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Travel Talk

23 Aug 2013




Next day I decided to go visit Bhaktapur, so I woke up very early to go take pictures of people busy in rice plantation. I felt very sick and it was hot but the town made me forget my sickness.


While walking there I felt like I was in the medieval age, it was really incredible. Historical places like this, that never changed are very rare now-a-days.



I am so happy to have seen this city which probably 90 % of the western people will never see.


I went once more to Patan hoping that it will rain to take a typical picture of the monsoon.  I again met my guide friend. He invited me to a really small bar in Patan which was filled with lots of old Nepali men. He kindly offered me a Coca Cola! I then managed to go back home to Boudhanath, in a Tuk-Tuk, an auto-rickshaw, without losing my way.


There was a rock climbing competition in Thamel, and I had to go there to take pictures of the event. It was very much fun because I could enter the competition! I lost. But it was still a really nice day. I went to drink beer in Thamel on my own after the competition, "Everest Beer", the best! I have been staying alone for one week now in a completely different country, and it is very interesting how you change, when you do that. I can only encourage people to travel alone.


I think when I went to Pashupatinath, it was the hardest day of all my trips. In France, death is something everyone is scared of, we don't really talk about it, and when it happens, it is the most sad thing ever. Here when I saw a few cremation ceremonies, and how they were done, I was very surprised. I saw the body, the pale face and the eyes of a dead man. And I wasn't alone, three hundred people were looking at this as well.


While they were washing the dead body in the sacred Bagmati river, children were swimming and having fun right next to it. The vision I had of death was changed. They then put the body on fire from the mouth because according to the religion here, it is from the mouth that life starts, sustains and finishes.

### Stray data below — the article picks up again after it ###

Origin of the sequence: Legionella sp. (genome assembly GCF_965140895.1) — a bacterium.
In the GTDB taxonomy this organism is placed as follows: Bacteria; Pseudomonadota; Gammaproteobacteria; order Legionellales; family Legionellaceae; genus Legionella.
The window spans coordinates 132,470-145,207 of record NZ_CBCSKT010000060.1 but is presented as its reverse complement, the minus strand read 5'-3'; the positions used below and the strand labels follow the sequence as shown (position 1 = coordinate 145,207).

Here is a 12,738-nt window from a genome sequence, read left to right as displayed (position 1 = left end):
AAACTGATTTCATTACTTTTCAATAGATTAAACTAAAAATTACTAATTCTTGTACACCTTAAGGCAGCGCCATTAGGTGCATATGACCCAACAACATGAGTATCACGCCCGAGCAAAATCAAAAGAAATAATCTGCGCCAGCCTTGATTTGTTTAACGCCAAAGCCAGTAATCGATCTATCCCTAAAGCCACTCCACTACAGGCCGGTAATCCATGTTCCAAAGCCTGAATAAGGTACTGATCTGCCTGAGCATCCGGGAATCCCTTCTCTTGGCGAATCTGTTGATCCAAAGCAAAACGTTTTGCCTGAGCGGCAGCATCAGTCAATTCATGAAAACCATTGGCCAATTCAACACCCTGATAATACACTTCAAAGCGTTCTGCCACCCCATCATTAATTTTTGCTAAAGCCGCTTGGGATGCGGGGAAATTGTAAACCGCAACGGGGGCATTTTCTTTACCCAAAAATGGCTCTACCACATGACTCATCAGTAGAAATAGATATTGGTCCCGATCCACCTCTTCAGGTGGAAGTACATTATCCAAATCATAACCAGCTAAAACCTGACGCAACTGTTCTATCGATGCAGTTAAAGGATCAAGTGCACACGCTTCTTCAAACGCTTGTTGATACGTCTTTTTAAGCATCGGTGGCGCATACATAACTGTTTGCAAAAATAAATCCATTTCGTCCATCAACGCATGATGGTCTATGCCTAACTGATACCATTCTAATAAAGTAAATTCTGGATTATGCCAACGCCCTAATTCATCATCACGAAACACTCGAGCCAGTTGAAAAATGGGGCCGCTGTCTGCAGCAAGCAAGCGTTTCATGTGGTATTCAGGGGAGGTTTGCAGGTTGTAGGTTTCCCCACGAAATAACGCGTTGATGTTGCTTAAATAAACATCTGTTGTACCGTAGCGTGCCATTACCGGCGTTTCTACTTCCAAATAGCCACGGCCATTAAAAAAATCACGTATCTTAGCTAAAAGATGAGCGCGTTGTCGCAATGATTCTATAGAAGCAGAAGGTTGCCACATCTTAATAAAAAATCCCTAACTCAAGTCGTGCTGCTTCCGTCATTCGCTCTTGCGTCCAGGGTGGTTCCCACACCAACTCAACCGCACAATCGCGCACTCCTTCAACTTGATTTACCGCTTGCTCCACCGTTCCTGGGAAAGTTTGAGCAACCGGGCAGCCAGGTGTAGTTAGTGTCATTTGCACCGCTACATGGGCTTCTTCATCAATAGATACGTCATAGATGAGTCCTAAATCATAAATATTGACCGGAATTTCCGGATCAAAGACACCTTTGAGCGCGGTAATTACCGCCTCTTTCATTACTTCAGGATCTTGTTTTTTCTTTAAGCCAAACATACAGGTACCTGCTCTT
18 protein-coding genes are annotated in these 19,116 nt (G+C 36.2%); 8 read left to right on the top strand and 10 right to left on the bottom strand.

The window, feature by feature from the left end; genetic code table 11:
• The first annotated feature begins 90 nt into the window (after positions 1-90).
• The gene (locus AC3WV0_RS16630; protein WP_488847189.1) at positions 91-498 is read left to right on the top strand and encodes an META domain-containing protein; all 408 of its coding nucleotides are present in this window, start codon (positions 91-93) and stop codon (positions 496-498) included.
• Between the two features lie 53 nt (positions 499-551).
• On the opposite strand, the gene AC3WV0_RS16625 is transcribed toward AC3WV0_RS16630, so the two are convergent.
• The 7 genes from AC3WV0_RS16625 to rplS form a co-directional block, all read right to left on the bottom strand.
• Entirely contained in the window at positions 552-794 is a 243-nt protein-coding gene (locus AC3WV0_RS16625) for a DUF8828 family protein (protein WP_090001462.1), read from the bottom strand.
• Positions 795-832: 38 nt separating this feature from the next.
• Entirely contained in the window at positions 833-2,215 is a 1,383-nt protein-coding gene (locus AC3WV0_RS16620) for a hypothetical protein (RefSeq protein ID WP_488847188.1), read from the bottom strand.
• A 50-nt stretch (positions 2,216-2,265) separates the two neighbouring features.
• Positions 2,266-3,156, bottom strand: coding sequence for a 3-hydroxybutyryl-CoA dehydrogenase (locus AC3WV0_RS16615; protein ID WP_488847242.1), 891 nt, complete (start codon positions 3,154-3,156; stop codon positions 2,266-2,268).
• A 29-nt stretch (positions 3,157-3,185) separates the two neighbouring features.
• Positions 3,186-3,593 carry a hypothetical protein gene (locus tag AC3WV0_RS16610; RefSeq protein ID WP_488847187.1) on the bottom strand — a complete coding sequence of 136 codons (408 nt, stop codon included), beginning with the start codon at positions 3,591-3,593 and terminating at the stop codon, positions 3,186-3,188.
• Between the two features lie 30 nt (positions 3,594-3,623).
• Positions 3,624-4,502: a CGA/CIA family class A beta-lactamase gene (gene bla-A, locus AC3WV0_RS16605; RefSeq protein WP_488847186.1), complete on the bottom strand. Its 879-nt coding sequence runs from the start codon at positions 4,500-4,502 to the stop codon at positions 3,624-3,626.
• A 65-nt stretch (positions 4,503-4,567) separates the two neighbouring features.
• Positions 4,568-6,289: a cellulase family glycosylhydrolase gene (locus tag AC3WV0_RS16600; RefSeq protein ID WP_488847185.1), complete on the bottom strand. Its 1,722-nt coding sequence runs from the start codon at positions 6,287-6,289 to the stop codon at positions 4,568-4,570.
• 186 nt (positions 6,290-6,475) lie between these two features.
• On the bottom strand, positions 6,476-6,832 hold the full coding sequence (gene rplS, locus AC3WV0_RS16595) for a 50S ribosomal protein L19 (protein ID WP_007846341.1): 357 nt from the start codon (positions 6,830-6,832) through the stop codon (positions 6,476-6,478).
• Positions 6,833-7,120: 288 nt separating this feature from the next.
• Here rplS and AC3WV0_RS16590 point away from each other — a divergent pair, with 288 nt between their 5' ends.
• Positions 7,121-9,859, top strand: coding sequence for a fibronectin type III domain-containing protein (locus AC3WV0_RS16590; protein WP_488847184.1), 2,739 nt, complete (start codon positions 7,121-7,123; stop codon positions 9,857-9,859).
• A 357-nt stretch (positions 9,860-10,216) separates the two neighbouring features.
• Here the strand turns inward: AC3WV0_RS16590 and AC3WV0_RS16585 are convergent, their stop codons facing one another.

I watched this for fifteen minutes, and now I think about it, I should never have stayed for so long. I still ask myself which culture is right regarding death? French or Nepali?



Is there really a right way of dealing with death? Cultures are so different that I think there is no right way,  just different ways.I met Sadhus, and I think they are very interesting too. They have thick beards and long dread locks. They look like the God of destruction, Shiva. The sadhus rub ashes all over their bodies, the ashes of the dead from Pashupatinath. It was a very hard day for me to digest it all.


Yet at the same time, a very interesting and incredible day.  After speaking with Nepali People about Pashupatinath, I heard two interesting sayings, " Death is normal, because people die every day." and " It is nice to go to the cremation place once in a while and take a look, because it is our final destination".



I tasted some Momos today. They are some sort of ravioli with buffalo cooked in steam. I talked a lot with my roommate, and he told me so many stories on Hinduism. He told me about many different Hindu Gods, how they were born and what roles they serve. Beliefs, Gods, life, death and happiness, we talked about everything. And I have to say I am more and more passionate towards this religion, that still scares me a little sometimes.


I visited the "Monkey Temple". It was so incredible. I arrived in a bus in front of some very big Buddha statues. I walked around the hill for fifteen minutes and arrived in front of stairs - and stairs and some more stairs. 


So I started going up and up, it was never ending. 


When I reached the top and looked at the view, I was captivated and speechless. It was such an amazing view.


I saw all of Kathmandu, just beneath me, a three hundred sixty degrees view. The Stupa is also amazing and it too has big Buddha eyes like the Stupa in Bouddhanath.














Story: Oscar Michel

Photography: Oscar Michel & Candid Services


Oscar Michel is a young French Traveler/Photographer. This is the second part of Oscar's Story ... Stay Tuned for the 3rd Part ... He shall get you captivated with his incredible  & amusing story telling ...